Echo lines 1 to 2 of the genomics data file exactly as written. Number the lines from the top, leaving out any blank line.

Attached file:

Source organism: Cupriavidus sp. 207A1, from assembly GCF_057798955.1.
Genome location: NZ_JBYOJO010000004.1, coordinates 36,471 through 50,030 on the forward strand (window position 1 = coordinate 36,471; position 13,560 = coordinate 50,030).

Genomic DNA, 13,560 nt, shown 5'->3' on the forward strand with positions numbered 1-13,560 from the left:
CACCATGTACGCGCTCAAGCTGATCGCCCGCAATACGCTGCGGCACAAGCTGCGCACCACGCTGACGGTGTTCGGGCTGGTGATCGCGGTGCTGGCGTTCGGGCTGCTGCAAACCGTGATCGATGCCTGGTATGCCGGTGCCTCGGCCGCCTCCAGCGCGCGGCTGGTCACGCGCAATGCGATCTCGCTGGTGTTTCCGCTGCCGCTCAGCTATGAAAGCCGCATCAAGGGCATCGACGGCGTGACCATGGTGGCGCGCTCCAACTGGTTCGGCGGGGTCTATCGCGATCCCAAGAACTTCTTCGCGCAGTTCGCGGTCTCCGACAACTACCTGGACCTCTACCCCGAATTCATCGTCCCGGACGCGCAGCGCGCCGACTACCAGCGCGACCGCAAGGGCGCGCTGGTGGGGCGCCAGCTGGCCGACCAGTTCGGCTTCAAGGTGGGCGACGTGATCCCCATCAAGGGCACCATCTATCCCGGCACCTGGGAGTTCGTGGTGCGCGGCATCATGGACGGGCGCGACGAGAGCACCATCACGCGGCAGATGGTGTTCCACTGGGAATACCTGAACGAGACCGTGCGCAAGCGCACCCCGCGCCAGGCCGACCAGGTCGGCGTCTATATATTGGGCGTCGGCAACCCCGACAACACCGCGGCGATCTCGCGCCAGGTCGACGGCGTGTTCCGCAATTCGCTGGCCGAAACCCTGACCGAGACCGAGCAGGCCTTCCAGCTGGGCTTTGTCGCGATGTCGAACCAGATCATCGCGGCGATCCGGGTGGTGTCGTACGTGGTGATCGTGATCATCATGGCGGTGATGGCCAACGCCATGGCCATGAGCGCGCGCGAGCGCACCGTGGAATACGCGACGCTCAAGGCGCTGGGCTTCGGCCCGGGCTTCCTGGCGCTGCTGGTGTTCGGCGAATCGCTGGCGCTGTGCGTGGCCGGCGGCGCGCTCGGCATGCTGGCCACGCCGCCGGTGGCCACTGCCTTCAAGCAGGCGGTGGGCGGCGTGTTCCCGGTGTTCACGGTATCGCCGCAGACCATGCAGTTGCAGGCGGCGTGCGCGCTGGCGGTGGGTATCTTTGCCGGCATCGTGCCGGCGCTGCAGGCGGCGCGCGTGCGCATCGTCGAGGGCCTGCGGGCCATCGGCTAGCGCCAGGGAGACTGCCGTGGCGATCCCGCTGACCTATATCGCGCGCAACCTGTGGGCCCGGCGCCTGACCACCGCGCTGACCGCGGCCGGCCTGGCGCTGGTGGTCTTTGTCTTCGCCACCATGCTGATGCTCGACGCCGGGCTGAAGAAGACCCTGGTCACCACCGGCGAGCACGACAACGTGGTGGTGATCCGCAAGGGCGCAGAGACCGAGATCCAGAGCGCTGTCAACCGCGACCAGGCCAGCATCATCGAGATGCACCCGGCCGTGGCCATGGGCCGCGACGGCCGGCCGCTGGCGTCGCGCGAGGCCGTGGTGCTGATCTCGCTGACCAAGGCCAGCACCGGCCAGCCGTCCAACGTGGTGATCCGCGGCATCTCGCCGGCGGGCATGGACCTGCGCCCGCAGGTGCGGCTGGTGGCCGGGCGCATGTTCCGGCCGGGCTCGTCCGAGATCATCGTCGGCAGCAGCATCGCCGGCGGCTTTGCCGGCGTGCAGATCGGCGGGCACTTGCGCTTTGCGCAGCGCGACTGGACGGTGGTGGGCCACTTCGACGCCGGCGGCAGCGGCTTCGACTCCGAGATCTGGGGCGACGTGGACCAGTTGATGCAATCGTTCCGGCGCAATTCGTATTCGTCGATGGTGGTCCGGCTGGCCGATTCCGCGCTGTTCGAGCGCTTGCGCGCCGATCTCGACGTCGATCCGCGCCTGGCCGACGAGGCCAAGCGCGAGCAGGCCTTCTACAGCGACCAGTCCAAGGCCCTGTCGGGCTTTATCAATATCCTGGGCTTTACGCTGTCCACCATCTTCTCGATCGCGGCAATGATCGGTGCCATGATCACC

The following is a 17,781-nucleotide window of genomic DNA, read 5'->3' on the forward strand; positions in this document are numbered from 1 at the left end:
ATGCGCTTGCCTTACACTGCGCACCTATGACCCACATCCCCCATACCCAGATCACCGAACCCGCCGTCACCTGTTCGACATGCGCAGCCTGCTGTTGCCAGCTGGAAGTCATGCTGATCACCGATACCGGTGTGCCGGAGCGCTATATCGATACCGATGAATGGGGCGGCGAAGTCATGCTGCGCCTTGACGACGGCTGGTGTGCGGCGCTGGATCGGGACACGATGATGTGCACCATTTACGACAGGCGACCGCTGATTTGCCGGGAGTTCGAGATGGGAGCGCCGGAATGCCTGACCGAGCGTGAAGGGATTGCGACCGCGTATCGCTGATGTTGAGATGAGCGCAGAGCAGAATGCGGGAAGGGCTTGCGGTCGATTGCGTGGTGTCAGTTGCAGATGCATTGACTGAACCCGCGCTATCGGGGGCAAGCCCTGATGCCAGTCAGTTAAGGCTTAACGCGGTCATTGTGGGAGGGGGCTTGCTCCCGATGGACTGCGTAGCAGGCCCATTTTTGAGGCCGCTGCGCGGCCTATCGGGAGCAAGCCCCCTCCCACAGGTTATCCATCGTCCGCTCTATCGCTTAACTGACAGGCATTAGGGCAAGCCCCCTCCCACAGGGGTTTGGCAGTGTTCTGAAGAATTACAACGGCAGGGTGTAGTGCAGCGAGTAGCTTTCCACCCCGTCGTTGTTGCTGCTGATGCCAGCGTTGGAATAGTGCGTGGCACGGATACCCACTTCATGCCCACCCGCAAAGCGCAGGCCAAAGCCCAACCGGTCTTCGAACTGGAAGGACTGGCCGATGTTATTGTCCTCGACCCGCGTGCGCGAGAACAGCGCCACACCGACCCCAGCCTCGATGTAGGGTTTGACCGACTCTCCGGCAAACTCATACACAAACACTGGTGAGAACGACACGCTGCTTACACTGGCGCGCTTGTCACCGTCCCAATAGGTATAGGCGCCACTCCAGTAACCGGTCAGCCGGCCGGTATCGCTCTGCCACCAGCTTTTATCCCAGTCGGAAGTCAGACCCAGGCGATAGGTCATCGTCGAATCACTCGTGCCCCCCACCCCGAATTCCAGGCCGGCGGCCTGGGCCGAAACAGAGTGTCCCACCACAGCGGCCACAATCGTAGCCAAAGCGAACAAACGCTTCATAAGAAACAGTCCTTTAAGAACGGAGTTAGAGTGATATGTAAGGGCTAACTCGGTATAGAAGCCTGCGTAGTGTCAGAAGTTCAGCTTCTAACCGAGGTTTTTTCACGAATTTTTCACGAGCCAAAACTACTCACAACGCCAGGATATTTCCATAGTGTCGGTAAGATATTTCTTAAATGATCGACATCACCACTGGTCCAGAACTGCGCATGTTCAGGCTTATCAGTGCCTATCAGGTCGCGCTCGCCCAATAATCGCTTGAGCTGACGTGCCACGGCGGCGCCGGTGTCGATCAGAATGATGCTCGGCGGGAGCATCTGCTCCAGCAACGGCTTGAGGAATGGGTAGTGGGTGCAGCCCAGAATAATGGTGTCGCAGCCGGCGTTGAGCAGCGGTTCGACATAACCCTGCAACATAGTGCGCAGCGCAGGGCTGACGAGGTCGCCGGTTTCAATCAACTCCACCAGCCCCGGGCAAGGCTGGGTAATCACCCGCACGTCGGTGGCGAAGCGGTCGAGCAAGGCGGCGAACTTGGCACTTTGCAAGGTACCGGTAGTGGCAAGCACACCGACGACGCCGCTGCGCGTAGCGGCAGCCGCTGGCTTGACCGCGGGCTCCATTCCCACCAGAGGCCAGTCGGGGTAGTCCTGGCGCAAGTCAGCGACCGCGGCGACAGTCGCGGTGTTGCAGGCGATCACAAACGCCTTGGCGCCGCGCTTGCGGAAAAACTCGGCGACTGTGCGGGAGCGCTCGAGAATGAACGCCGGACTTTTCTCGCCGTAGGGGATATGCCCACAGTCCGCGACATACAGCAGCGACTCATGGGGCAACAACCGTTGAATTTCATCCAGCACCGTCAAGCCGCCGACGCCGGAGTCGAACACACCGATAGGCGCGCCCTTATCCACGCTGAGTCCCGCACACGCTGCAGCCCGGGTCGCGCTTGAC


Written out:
Source organism: Cupriavidus sp. 207A1, from assembly GCF_057798955.1.
Genome location: NZ_JBYOJO010000004.1, coordinates 36,471 through 50,030 on the forward strand (window position 1 = coordinate 36,471; position 13,560 = coordinate 50,030).